2,000 dead and for what?

2000 dead and no end in sight

Village Voice
by Jarrett Murphy


They were mostly white (73 percent of them) and fewer than 50 were women. More than half were younger than 24. California, Texas, Pennsylvania, and New York are the states that lost the most soldiers. But American Samoa, Vermont, the Virgin Islands, and North Dakota suffered the most deaths per capita. ... Two-thirds were in the Army; most of the rest were Marines, and a quarter of them were reservists or National Guard members. Nearly 60 percent of those killed held ranks lower than corporal, even though they make up only 43 percent of the military. ... These are their names...


2,000 dead -- and for what?

by Pat Buchanan


By the time this column appears, the remains of the 2,000th U.S. soldier to die in a war -- that has lasted longer than World War I -- for the United States will be on the way home. And it is difficult to visualize the end of this war or the victory so often predicted and promised. Even critics now praise the successes of Bush's father: the liberation of Kuwait, unification of Germany, the deft handling of the collapse of the Soviet Empire and breakup of the Soviet Union. But the son's foreign policy is on the precipice of failure. Only a third of the nation still supports him as a war leader, while more than half believe Iraq was a mistake and we should begin to bring the troops home now. A preliminary list of winners and losers from our invasion seems to show that it is our enemies who have prospered and our friends who have suffered. As of today, the principal winner of the Iraq war is Iran...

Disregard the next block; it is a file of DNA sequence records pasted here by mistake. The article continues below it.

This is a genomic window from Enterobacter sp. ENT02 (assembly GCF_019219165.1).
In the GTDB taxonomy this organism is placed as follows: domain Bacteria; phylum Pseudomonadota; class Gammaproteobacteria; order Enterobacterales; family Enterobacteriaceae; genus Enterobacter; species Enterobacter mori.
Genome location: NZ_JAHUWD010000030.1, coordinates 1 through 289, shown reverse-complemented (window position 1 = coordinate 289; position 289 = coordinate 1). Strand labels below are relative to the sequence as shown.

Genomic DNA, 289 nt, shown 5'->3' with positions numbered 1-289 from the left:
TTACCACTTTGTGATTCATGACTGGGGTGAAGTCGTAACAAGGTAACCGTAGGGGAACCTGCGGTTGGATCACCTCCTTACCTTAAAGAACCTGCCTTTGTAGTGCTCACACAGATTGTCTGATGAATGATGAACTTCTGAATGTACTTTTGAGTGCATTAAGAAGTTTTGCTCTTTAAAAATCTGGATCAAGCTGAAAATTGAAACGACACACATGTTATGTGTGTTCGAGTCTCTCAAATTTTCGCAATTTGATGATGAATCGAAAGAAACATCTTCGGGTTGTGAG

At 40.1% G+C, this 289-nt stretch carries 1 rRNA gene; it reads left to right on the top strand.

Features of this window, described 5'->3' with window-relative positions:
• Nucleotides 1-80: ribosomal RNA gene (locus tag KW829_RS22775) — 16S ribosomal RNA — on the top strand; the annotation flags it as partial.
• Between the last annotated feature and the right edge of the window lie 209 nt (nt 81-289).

Iraq's war dead

by staff


This week in Iraq, we reached a heart-breaking milestone: the 2,000th American soldier died in combat, fighting what we now know was always a war of choice and ideological preference. For those who opposed the invasion, it's a moment to mourn our impotence: millions of us around the world did our best to stop this bloody disaster before it started, but we failed. The real human cost, of course, is far greater than 2,000. It includes the 198 members of the 'coalition of the willing' who have died, almost 300 private contractors, 73 journalists, the 15,220 Americans who have been wounded, and the invisible dead from what the Guardian's Julian Borger called the 'extraordinarily high number of accidents, suicides and other non-combat deaths in the ranks that have gone largely unreported in the media.' And then there's the sad fact that those deceased Americans and allies are a fraction of the number of Iraqi dead...


Informant: Thomas L. Knapp

On the 2,000th US Death in Iraq

Fernando Suarez del Solar: Now, two years and seven months later, we have reached 2,000. 2,000 young people, each with a dream, each with enormous potential, each manipulated and deceived for immoral reasons by the group of powerful men who dragged us into a criminal war.



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Oktober 2005

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